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Review: Need for Speed: Most Wanted

British developer Criterion Games impressed most racing enthusiasts when it took its first stab at EA’s uber-franchise, Need for Speed, with Hot Pursuit back in 2010. The developer managed to revive the Hot Pursuit sub-brand, and delivered one of the most well received Need for Speed games of its generation.

So I was pleased to learn that the developer had been put at the wheel of this year’s big NFS release, Need for Speed: Most Wanted. I was even more pleased after spending a few minutes in the game, because it doesn’t take long to appreciate the standard of quality it achieves. From the environment detail, to the refined handling, and magnificently crafted sound effects, Most Wanted plays like a game that was built with love and unwavering attention to detail. The lighting effects are dynamic and gorgeous, and you will almost hear individual specks of dirt colliding with your bonnet as you careen through a dusty patch of road – sure signs that you’re playing a game that was developed with love and care.

Developer: Criterion Games
Publisher: Electronic Arts
Platforms: 360 / PC / PS3
Website: www.needforspeed.com

Most Wanted is an open-world racing game. An interesting design choice was to make all its cars available from the beginning. That’s not to say you can immediately drive any car you want, but the process of unlocking each one is a little different to the approach taken by most racing games. You do not have to earn points to unlock vehicles, or save up money to buy them. You simply have to find them, and they are hidden around the city. There are 41 of them, some of which you will find sneakily tucked away on a rooftop, or a storm drain, while you’ll bump into others that are parked in virtual plain sight. The result is that you are encouraged to explore the world.

The game does also deliver a robust progression system by way of upgrades and modifications. When you unlock a new car, it will come fitted with standard parts. Using Speed Points, you can upgrade its tyres, chassis, transmission and so on. Speed Points are earned by breaking the law, getting snapped by speed cameras, damaging property, and evading the cops. Then there are the street races, which deliver the biggest Speed Point pay-offs.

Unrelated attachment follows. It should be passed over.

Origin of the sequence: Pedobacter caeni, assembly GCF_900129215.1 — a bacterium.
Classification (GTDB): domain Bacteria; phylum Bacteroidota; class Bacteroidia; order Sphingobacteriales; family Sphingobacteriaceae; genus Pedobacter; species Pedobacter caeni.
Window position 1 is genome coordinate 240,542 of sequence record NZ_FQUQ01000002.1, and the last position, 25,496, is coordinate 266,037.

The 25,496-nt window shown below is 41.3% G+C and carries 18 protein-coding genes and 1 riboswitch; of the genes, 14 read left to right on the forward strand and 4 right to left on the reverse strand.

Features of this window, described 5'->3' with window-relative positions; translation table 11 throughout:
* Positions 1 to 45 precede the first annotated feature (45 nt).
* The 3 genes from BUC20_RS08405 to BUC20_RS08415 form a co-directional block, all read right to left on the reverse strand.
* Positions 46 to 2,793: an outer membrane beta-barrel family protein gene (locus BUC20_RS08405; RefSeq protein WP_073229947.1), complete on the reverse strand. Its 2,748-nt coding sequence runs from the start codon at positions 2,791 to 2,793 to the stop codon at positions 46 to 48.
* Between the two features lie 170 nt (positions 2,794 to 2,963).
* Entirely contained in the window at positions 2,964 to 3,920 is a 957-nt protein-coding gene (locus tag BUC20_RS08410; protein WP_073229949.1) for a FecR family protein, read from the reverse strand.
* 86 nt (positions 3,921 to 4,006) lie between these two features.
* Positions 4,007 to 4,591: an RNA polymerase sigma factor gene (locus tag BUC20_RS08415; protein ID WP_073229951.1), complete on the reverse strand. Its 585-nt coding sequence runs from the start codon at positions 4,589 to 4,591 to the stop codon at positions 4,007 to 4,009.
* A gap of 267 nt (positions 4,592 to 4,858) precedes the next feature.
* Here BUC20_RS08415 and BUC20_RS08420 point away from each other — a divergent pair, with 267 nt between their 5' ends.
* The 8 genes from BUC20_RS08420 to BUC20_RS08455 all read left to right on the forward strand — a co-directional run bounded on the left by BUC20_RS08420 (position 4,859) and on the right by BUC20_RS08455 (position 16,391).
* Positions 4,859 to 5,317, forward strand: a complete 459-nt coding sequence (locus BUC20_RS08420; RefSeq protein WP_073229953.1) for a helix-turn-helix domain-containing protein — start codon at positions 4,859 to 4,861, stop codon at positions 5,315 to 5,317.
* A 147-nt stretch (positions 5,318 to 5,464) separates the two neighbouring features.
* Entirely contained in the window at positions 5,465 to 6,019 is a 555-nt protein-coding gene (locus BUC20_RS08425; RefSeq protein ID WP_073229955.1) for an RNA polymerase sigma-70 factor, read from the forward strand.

Each car has five races available to it, and they range from pretty easy to quite difficult. Some are straightforward circuit races, but you will also get to take part in sprint races and speed runs, which require you to maintain absurdly high speeds while navigating civilian traffic. If you perform well in these races, you will not only earn Speed Points, but you will also receive special perks, such as a reinforced chassis which is handy for smashing through police roadblocks.  As well as your regular vehicle upgrades, you are also given the chance to mod your vehicles, and this is done seamlessly on the fly via the d-pad, so forget about wordy menus.

Street races are not the only organized events though, and “ambush” events are a highlight, requiring you to evade the cops. This can be achieved by either driving really fast until you eventually outrun them, or more cleverly by breaking their line of sight for long enough to lose them. As you learn your way around the city, you will discover all its subtle intricacies, and you will learn sneaky routes that you can use to your benefit. Often it’s the street races that will introduce you to these lesser travelled paths, and when you manage to use one of them to cleverly leave the cops wondering where you vanished to, it’s hard not to get a little giddy.

Of course, the cops don’t only make an appearance during these events, and they will also try and spoil your fun when it comes to street races or just general joyriding. The longer you evade them for, the higher your Heat rating will climb. At first the cops will stick to trying to ram you off the road, and deploying faster vehicles to keep up with you, but before long they will be blocking off intersections and calling in SWAT teams.

So the various campaign tools that provide the structure for Most Wanted are fantastic. The ability to unlock new vehicles by exploring the city is genius, and the ability to upgrade them using Speed Points means that you are likely to pour plenty of love and care into the ones you like most. In terms of the actual driving, Most Wanted is very solid. Cars handle well, but it might be worth mentioning that the game is not trying to be a driving simulator. It’s straight-up arcade fun, but having said that, cars still feel weighty and substantial. It’s easy to get the hang of most of the vehicles’ unique handling configurations, but don’t expect to be winning the more challenging races with as much ease.

On top of it all Most Wanted also features a storyline, although calling it that feels like a bit of a stretch. Essentially, it’s a narrative that dares you to become Fairhaven’s most notorious racer. As you progress and earn points you are given the opportunity to take on the city’s other most wanted racers. These guys race some of the game’s most desirable cars, which you win if you defeat them.

Need for Speed: Most Wanted is my favourite game from the franchise in a very long time, and I would go as far as to call it a must-play game, even if you are not the biggest racing fan. Gorgeous visuals and top-notch production values are the icing on the cake for a well-designed open-world racer.

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